“I really liked what he said about building a team,” Shroder said. “He wasn’t looking for elite players. He wanted people he could depend on who would work hard.”

Another UNE freshman, Christian Dunbar, played cornerback and wide receiver for Bonny Eagle High in Standish.

“When I played my last high school game,” Dunbar said, “I really thought I was never going to play again.”

Dunbar enrolled at UNE in part because his mother is a professor of nursing there. Once on campus, he emailed Lichten and expressed an interest in playing. Now, Dunbar and Shroder are part of a group that does regular strength training. The group includes nine freshmen, seven sophomores and two juniors.

“At first, it was kind of weird because technically we’re not a team team,” Dunbar said. “We’re doing workouts. But I think the guys who are here are starting to grow pretty close.”

Players see much more of Lyndie Kelley, the strength and conditioning coordinator, than of Lichten or defensive coordinator Kenny Treschitta, because the coaches are constantly on the road, trying to sell a program that has yet to take a snap.

Whereas equipment and facilities are relatively easy to order, attracting student-athletes requires much more effort, even though the Internet makes it easy to view footage of potential recruits, and texting and calling is a way to keep in touch with them.

“I am adamant that recruiting people face to face is the way it needs to be done,” Lichten said. “Just as much as they are looking at us, determining if we are the best fit for them, it goes both ways. I need to make sure that Player X, No. 1, has the character and ambition that we’re looking for; and No. 2, can play the game at the appropriate level. It’s hard to do that over the phone or over video or just text message. So we have a large ambition to go and see as many guys as we can.”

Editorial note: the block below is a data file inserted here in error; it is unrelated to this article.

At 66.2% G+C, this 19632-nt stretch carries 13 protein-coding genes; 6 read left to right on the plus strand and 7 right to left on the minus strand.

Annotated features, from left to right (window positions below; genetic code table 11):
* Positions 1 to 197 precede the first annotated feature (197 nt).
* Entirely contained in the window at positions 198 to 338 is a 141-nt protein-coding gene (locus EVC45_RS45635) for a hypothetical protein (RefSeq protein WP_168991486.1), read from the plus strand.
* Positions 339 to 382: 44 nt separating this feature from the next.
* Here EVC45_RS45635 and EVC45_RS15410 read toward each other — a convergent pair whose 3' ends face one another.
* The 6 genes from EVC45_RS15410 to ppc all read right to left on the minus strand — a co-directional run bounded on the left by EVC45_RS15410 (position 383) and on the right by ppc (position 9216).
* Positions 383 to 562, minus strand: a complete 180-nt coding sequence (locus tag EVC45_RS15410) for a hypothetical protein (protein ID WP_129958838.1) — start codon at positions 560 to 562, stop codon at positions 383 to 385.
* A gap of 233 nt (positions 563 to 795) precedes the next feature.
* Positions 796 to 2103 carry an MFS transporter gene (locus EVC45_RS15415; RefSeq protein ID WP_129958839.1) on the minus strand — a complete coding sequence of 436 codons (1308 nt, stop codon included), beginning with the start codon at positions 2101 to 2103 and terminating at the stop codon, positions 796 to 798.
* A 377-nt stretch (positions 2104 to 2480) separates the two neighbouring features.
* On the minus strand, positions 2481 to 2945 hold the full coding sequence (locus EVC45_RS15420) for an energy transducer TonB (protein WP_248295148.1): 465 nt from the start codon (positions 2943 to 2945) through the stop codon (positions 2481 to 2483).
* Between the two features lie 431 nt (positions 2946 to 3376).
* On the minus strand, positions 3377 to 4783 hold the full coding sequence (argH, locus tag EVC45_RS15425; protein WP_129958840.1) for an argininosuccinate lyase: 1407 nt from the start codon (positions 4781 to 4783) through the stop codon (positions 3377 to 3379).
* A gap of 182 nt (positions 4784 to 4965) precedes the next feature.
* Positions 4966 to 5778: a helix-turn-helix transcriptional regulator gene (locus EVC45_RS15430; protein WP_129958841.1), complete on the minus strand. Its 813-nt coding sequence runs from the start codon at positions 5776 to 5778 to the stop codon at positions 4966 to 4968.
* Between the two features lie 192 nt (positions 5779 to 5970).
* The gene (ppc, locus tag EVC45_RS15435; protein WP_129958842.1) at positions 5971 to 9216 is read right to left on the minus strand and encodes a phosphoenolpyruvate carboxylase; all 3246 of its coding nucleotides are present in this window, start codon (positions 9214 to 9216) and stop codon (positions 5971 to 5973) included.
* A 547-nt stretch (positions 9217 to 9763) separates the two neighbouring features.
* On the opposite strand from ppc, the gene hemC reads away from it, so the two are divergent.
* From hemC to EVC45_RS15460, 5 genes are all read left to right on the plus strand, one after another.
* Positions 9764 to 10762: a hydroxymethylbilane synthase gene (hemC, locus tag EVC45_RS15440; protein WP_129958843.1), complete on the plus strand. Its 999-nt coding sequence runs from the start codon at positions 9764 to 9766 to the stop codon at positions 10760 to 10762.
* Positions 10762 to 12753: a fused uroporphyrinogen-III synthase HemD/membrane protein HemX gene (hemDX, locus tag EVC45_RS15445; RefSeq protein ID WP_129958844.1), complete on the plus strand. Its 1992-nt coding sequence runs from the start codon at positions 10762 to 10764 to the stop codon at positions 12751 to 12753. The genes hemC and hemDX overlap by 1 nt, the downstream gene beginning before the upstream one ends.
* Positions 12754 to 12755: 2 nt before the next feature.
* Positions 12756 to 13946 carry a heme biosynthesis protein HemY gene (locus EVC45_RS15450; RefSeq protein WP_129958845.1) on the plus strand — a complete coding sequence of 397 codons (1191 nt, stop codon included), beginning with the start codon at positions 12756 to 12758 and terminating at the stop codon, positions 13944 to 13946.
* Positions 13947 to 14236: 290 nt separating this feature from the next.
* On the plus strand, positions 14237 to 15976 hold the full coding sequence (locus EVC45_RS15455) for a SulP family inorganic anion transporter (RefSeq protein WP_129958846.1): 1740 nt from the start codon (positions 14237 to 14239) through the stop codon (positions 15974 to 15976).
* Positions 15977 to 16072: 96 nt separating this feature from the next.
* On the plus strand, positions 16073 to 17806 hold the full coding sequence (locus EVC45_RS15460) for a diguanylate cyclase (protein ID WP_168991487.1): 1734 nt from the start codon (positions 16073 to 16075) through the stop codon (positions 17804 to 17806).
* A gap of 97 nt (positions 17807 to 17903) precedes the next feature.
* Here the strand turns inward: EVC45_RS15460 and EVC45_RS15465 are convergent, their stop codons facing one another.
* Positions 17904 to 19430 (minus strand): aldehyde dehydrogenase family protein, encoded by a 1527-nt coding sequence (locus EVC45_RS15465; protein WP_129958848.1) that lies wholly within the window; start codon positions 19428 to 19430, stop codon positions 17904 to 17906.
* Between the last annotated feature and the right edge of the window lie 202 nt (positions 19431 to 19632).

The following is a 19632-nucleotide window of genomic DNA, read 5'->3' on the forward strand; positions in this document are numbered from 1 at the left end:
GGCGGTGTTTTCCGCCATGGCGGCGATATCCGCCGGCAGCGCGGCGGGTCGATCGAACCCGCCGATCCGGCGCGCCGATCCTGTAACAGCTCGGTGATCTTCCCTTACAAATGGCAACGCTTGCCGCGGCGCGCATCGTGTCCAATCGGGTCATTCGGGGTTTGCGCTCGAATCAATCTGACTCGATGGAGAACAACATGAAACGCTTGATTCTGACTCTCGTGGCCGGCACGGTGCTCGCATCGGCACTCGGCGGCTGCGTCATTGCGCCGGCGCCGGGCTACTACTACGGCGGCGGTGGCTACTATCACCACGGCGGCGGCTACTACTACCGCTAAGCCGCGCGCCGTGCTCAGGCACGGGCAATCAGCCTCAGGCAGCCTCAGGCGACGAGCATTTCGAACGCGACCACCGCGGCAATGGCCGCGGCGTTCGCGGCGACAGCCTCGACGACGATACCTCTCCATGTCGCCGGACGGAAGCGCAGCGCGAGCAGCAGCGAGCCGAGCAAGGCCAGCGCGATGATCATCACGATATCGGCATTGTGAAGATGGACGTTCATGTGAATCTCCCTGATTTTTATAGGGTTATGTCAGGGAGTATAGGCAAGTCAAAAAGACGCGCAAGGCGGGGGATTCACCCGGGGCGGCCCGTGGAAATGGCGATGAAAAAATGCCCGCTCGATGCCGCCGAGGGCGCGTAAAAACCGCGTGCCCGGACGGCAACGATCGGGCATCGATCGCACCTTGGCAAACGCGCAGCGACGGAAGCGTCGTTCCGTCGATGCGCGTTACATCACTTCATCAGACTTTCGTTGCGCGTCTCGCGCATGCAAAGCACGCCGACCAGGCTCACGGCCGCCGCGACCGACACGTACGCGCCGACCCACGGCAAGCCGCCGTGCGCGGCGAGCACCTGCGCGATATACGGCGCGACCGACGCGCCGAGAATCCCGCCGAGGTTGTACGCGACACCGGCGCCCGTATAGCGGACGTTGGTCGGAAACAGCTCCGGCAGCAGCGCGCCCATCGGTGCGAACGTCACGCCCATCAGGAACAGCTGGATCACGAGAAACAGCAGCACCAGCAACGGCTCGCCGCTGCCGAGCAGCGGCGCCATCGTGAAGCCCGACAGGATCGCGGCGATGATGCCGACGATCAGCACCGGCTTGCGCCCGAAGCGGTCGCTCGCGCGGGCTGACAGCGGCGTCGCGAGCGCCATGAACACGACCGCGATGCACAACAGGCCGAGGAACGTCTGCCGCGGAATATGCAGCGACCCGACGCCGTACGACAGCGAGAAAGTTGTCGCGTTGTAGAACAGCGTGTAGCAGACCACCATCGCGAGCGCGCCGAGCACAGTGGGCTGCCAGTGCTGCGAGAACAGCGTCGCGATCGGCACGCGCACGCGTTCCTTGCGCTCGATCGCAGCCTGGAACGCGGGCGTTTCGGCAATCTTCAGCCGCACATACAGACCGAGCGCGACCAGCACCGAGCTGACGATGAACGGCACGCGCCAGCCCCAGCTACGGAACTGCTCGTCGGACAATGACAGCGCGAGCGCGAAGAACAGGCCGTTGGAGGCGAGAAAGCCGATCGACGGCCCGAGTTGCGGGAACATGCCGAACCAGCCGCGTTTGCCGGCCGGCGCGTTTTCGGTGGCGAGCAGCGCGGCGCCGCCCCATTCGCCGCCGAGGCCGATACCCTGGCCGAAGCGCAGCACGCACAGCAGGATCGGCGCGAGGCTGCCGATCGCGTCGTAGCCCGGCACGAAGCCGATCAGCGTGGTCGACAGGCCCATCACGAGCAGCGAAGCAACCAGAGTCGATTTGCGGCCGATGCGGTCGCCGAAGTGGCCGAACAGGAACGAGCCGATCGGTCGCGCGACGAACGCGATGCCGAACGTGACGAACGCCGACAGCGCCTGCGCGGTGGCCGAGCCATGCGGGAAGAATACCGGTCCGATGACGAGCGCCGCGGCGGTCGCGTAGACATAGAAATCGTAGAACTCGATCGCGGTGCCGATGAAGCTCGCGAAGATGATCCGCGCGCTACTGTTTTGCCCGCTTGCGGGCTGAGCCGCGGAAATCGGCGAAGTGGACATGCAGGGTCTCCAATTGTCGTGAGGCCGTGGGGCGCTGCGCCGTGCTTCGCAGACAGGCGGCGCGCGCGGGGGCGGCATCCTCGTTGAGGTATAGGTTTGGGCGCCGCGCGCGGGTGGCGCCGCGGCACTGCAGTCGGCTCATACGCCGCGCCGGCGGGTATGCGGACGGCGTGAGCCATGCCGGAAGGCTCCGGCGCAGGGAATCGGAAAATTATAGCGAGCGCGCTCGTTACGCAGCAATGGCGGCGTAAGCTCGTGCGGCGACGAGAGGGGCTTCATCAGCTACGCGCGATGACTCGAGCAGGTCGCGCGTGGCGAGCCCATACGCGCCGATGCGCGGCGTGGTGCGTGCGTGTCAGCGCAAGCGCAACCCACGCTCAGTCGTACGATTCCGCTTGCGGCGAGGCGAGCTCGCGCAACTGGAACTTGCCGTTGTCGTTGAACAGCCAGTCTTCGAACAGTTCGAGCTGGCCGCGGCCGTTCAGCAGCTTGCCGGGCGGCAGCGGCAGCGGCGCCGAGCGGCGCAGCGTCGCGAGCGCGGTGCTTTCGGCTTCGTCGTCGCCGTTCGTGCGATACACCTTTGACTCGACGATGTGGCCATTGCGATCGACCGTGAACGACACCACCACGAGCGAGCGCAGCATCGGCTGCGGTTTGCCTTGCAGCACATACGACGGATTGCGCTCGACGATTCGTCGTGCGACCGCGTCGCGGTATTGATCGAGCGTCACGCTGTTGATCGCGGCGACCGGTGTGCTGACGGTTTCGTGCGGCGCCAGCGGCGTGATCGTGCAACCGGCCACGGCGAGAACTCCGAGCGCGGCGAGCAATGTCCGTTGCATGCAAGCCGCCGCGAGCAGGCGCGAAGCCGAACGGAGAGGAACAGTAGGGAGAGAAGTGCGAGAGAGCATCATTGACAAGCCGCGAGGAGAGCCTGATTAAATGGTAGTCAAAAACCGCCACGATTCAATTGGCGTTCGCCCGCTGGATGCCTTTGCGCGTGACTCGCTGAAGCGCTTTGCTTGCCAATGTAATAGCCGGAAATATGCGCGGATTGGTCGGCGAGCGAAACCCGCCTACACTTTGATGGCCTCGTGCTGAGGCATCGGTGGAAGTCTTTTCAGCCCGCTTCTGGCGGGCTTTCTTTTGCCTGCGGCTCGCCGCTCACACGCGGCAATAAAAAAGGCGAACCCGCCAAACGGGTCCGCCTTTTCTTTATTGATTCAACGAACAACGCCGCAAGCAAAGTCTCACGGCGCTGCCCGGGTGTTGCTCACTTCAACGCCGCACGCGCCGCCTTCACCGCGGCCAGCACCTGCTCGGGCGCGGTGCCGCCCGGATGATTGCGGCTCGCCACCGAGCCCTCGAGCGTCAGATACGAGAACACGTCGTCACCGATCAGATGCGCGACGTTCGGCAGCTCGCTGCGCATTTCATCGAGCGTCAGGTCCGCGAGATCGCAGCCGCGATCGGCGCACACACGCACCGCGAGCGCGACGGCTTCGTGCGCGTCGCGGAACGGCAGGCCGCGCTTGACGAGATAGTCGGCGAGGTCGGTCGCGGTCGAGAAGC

So far, their travels have taken them throughout New England, as well as Long Island and Westchester County in New York. They have visited New Jersey, Los Angeles and Dallas. Return trips to California and Texas are in the works, along with a trip to Florida.

Five accepted recruits have put down deposits. Many more are making official visits to campus over the next two months.

“We’ve had guys fly in from Washington state and we’ve had guys come from just down the road,” Lichten said. “Those deposit numbers should escalate quickly going forward. I’m in a different living room every night.”

ROUNDING UP A ROSTER

As a Division III school, UNE offers no athletic scholarships. Financial aid is based on need, such that “there’s no difference between a student who comes to study biology and not play sports,” Lichten said, “and a student who comes to play football.”

Applications for admission are due by Feb. 15 (although UNE has rolling admissions after that point) and the national commitment deadline is May 1.

So what is Lichten’s sales pitch? Get in on the ground floor?

“It’s a unique opportunity, that’s for sure,” Lichten said. “This is an unbelievable place to go to college. This is a place that’s going to shape you and promote your growth as an individual in a way that most places cannot do.”

In 2018, UNE will play a varsity schedule in the Commonwealth Coast Conference, which will make its football debut this fall with Western New England, Salve Regina, Endicott, Nichols, Curry and Becker. Plans are in place to renovate the Big Blue Turf field. Athletic Director Jack McDonald said he hopes to add a second turf field and expanded stands.

“Football is more than a game,” McDonald said. “It’s very traditional. It’s a weekly reunion on a Saturday afternoon. It’s alumni gatherings. It’s student spirit. We’ll certainly roll into tailgating and Friday night rallies and all of that excitement.”

Nearly 2,400 undergraduates are enrolled at UNE, including a historically large freshman class of 722 – more than half of them women. At a time when college enrollment has been declining, McDonald said adding football and women’s rugby can help make UNE a more attractive destination.

“And we have plans for other sports down the road,” he said. “We live in a sports-crazed world. We want to add to student engagement and alumni affairs. That’s really the ultimate goal.”

Glenn Jordan can be contacted at 791-6425 or: